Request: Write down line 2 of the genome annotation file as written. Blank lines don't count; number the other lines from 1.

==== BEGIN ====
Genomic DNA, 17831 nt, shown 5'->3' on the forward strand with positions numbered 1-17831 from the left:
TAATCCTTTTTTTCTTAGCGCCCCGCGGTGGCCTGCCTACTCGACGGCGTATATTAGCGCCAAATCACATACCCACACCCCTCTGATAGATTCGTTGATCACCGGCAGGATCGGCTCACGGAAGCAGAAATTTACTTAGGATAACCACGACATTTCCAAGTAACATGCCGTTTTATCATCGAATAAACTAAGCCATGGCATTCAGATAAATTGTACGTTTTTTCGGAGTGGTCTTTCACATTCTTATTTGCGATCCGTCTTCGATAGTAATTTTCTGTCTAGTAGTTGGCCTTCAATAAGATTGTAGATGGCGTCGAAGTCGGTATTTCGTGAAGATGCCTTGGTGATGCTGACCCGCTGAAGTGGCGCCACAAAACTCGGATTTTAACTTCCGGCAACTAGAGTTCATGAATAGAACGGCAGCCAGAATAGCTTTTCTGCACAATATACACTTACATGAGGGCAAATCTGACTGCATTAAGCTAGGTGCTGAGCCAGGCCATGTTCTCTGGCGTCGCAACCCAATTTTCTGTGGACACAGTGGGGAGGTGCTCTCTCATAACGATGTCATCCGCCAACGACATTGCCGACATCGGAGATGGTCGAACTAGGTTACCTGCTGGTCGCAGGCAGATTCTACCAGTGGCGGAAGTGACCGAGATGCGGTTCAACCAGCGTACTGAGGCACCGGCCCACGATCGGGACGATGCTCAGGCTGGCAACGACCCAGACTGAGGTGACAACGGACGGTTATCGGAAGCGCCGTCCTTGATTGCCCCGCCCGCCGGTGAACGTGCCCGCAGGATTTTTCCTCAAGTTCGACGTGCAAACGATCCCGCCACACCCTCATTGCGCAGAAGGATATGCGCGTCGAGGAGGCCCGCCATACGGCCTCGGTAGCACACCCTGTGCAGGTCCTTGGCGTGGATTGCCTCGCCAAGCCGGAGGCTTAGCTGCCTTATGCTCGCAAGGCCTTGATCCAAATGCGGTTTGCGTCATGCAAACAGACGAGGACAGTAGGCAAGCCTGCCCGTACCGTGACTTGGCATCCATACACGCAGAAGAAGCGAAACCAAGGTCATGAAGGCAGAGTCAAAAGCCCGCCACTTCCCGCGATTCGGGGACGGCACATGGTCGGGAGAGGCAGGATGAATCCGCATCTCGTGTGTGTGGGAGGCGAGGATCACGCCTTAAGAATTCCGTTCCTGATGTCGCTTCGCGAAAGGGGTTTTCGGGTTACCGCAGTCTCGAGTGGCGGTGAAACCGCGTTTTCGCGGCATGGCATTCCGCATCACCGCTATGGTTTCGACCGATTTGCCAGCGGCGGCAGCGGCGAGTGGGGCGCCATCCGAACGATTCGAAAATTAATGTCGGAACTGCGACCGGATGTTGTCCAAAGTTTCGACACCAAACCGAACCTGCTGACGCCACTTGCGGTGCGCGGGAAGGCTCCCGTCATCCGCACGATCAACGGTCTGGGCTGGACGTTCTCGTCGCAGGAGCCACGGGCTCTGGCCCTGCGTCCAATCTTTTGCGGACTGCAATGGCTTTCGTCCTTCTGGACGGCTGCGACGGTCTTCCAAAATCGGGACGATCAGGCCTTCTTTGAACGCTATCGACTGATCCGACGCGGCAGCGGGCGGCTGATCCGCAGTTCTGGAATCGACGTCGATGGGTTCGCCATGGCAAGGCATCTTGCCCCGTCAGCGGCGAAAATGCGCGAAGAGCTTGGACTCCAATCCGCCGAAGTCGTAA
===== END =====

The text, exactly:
TAATCCTTTTTTTCTTAGCGCCCCGCGGTGGCCTGCCTACTCGACGGCGTATATTAGCGCCAAATCACATACCCACACCCCTCTGATAGATTCGTTGATCACCGGCAGGATCGGCTCACGGAAGCAGAAATTTACTTAGGATAACCACGACATTTCCAAGTAACATGCCGTTTTATCATCGAATAAACTAAGCCATGGCATTCAGATAAATTGTACGTTTTTTCGGAGTGGTCTTTCACATTCTTATTTGCGATCCGTCTTCGATAGTAATTTTCTGTCTAGTAGTTGGCCTTCAATAAGATTGTAGATGGCGTCGAAGTCGGTATTTCGTGAAGATGCCTTGGTGATGCTGACCCGCTGAAGTGGCGCCACAAAACTCGGATTTTAACTTCCGGCAACTAGAGTTCATGAATAGAACGGCAGCCAGAATAGCTTTTCTGCACAATATACACTTACATGAGGGCAAATCTGACTGCATTAAGCTAGGTGCTGAGCCAGGCCATGTTCTCTGGCGTCGCAACCCAATTTTCTGTGGACACAGTGGGGAGGTGCTCTCTCATAACGATGTCATCCGCCAACGACATTGCCGACATCGGAGATGGTCGAACTAGGTTACCTGCTGGTCGCAGGCAGATTCTACCAGTGGCGGAAGTGACCGAGATGCGGTTCAACCAGCGTACTGAGGCACCGGCCCACGATCGGGACGATGCTCAGGCTGGCAACGACCCAGACTGAGGTGACAACGGACGGTTATCGGAAGCGCCGTCCTTGATTGCCCCGCCCGCCGGTGAACGTGCCCGCAGGATTTTTCCTCAAGTTCGACGTGCAAACGATCCCGCCACACCCTCATTGCGCAGAAGGATATGCGCGTCGAGGAGGCCCGCCATACGGCCTCGGTAGCACACCCTGTGCAGGTCCTTGGCGTGGATTGCCTCGCCAAGCCGGAGGCTTAGCTGCCTTATGCTCGCAAGGCCTTGATCCAAATGCGGTTTGCGTCATGCAAACAGACGAGGACAGTAGGCAAGCCTGCCCGTACCGTGACTTGGCATCCATACACGCAGAAGAAGCGAAACCAAGGTCATGAAGGCAGAGTCAAAAGCCCGCCACTTCCCGCGATTCGGGGACGGCACATGGTCGGGAGAGGCAGGATGAATCCGCATCTCGTGTGTGTGGGAGGCGAGGATCACGCCTTAAGAATTCCGTTCCTGATGTCGCTTCGCGAAAGGGGTTTTCGGGTTACCGCAGTCTCGAGTGGCGGTGAAACCGCGTTTTCGCGGCATGGCATTCCGCATCACCGCTATGGTTTCGACCGATTTGCCAGCGGCGGCAGCGGCGAGTGGGGCGCCATCCGAACGATTCGAAAATTAATGTCGGAACTGCGACCGGATGTTGTCCAAAGTTTCGACACCAAACCGAACCTGCTGACGCCACTTGCGGTGCGCGGGAAGGCTCCCGTCATCCGCACGATCAACGGTCTGGGCTGGACGTTCTCGTCGCAGGAGCCACGGGCTCTGGCCCTGCGTCCAATCTTTTGCGGACTGCAATGGCTTTCGTCCTTCTGGACGGCTGCGACGGTCTTCCAAAATCGGGACGATCAGGCCTTCTTTGAACGCTATCGACTGATCCGACGCGGCAGCGGGCGGCTGATCCGCAGTTCTGGAATCGACGTCGATGGGTTCGCCATGGCAAGGCATCTTGCCCCGTCAGCGGCGAAAATGCGCGAAGAGCTTGGACTCCAATCCGCCGAAGTCGTAA